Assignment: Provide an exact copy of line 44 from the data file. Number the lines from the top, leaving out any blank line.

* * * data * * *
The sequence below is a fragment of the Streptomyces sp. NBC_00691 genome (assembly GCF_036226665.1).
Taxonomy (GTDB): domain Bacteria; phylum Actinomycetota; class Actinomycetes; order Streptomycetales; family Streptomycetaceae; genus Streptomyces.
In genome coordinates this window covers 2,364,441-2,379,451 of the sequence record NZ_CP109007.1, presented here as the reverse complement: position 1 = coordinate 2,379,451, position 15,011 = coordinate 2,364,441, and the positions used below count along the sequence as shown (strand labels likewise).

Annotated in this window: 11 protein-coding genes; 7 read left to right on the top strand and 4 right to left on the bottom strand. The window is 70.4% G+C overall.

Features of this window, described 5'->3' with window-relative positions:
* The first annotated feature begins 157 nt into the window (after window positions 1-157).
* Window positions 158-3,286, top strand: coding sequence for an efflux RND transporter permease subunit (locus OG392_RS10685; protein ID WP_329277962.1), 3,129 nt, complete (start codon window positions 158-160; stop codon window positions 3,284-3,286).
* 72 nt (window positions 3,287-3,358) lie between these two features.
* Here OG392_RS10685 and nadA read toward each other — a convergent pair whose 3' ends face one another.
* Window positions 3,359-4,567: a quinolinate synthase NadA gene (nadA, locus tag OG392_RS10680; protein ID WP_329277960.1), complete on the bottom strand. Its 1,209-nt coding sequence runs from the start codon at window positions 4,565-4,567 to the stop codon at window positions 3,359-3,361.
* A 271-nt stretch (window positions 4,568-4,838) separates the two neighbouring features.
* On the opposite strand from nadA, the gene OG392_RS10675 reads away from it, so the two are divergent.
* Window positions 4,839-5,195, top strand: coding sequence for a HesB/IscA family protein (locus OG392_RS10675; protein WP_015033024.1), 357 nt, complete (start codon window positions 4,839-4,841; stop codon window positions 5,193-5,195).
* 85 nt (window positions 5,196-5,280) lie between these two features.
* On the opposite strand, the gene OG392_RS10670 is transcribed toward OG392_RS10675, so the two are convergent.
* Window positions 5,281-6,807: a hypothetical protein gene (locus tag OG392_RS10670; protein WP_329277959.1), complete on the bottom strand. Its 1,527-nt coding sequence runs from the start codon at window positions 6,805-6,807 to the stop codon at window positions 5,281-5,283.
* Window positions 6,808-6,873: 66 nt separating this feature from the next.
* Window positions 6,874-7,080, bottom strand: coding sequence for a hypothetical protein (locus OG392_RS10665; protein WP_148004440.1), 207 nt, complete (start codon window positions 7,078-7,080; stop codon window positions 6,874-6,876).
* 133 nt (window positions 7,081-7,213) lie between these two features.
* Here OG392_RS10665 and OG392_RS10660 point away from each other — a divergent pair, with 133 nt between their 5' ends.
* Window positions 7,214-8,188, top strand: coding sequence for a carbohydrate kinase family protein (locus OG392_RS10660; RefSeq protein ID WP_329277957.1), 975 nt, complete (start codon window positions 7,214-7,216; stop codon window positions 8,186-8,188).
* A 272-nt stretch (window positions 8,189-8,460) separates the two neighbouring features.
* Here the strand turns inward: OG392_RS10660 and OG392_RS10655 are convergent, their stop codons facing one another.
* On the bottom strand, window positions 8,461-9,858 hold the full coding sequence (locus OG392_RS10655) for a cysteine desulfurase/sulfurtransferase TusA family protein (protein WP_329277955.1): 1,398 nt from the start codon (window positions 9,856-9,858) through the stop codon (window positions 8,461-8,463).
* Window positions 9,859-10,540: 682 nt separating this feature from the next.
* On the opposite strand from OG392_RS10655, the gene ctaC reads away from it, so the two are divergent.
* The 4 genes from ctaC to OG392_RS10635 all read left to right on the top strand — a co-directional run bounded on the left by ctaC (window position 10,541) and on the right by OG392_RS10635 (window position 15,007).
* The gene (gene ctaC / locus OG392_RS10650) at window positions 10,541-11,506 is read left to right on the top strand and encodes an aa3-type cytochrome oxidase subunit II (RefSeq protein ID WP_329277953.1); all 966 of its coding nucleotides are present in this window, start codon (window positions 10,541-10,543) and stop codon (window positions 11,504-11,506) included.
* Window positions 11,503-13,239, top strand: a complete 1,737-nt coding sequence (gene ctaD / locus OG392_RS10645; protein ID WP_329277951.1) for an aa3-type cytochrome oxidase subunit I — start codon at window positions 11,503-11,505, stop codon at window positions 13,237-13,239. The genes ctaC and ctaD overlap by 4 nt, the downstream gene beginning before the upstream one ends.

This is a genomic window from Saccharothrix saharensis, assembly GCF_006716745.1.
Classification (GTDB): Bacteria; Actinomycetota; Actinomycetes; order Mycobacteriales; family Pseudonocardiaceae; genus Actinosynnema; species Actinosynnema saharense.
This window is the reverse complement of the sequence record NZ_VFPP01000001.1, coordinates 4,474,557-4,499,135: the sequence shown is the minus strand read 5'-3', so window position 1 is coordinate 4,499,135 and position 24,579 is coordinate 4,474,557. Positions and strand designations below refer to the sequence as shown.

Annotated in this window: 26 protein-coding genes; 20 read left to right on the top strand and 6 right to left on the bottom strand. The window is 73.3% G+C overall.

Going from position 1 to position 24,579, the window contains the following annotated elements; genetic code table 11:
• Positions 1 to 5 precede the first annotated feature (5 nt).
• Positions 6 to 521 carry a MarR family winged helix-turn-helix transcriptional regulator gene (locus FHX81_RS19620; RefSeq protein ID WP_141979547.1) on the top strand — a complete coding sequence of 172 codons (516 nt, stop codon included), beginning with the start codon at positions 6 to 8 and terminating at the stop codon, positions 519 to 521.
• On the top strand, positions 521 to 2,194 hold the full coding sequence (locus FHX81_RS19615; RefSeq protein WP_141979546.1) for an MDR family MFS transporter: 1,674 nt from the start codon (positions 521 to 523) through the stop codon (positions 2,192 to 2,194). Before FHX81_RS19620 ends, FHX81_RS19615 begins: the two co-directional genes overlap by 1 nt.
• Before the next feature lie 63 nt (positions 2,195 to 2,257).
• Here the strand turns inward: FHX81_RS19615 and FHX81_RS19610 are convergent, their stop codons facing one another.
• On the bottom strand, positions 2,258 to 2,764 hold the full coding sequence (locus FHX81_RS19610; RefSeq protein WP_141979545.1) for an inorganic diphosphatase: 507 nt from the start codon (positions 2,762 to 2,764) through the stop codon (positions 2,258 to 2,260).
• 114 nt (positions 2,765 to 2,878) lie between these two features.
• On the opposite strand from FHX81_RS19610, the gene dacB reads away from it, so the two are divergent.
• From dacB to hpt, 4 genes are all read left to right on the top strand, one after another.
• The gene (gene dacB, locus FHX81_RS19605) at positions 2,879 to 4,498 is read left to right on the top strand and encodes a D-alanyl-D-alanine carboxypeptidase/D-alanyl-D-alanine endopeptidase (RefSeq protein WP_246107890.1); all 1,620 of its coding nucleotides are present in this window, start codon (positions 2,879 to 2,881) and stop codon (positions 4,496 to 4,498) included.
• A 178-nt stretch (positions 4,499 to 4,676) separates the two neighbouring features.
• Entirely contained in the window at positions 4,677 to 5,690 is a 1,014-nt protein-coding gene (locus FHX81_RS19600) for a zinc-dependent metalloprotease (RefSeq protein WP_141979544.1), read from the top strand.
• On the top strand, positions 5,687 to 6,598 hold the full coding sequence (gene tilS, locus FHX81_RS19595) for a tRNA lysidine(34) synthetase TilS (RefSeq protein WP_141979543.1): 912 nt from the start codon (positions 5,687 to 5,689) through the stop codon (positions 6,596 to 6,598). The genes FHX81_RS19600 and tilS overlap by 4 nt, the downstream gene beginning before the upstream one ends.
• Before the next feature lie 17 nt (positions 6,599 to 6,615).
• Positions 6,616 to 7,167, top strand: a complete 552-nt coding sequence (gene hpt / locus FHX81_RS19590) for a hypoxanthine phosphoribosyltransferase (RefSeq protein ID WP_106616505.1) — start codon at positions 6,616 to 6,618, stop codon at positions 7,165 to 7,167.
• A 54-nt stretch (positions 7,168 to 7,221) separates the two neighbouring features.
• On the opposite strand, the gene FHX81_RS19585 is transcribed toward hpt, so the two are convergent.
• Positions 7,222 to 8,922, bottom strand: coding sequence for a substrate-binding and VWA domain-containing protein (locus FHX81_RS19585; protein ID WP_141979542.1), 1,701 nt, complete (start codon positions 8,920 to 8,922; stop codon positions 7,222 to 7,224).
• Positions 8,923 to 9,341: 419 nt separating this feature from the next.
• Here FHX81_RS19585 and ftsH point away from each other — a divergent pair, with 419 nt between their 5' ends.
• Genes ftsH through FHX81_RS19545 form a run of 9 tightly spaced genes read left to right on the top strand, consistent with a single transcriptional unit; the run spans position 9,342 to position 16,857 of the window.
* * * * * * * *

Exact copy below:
• The gene (gene dacB, locus FHX81_RS19605) at positions 2,879 to 4,498 is read left to right on the top strand and encodes a D-alanyl-D-alanine carboxypeptidase/D-alanyl-D-alanine endopeptidase (RefSeq protein WP_246107890.1); all 1,620 of its coding nucleotides are present in this window, start codon (positions 2,879 to 2,881) and stop codon (positions 4,496 to 4,498) included.